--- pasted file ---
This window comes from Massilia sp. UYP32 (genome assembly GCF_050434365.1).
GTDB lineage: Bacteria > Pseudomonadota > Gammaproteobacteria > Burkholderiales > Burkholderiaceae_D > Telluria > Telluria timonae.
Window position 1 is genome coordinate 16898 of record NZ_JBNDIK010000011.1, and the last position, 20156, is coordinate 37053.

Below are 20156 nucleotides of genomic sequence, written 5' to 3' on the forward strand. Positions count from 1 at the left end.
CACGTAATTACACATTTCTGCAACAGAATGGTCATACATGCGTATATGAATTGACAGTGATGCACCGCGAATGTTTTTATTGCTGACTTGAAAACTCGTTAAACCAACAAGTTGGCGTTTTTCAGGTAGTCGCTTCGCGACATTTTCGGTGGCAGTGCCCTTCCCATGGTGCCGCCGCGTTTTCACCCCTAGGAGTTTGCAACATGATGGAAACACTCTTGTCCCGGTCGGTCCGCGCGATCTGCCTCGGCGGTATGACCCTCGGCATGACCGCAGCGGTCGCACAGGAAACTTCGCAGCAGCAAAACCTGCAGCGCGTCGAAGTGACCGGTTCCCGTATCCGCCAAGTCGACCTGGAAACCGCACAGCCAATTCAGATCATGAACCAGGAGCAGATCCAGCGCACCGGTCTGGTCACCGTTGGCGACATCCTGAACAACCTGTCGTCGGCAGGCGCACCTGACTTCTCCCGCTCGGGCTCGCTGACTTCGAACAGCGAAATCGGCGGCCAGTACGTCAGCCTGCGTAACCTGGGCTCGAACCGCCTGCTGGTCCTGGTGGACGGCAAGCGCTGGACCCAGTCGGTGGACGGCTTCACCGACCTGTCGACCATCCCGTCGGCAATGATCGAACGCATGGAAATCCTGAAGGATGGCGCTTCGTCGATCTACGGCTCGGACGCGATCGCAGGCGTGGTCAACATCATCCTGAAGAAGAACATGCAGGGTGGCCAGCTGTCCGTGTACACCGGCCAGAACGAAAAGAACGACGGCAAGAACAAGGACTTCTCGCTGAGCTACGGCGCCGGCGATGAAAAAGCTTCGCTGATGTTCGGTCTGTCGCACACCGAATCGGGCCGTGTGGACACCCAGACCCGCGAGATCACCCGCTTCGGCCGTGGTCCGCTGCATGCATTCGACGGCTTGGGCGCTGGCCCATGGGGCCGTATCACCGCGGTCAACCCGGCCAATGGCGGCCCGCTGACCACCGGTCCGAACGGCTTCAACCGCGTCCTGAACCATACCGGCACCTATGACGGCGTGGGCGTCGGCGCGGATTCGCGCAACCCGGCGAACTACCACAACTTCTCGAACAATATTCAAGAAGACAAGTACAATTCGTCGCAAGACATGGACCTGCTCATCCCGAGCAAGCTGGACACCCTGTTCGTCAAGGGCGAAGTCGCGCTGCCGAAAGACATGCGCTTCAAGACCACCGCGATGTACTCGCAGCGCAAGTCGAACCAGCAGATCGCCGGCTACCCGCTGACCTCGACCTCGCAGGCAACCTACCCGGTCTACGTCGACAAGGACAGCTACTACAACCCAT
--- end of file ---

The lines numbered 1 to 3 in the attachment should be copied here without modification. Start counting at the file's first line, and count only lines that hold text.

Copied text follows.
This window comes from Massilia sp. UYP32 (genome assembly GCF_050434365.1).
GTDB lineage: Bacteria > Pseudomonadota > Gammaproteobacteria > Burkholderiales > Burkholderiaceae_D > Telluria > Telluria timonae.
Window position 1 is genome coordinate 16898 of record NZ_JBNDIK010000011.1, and the last position, 20156, is coordinate 37053.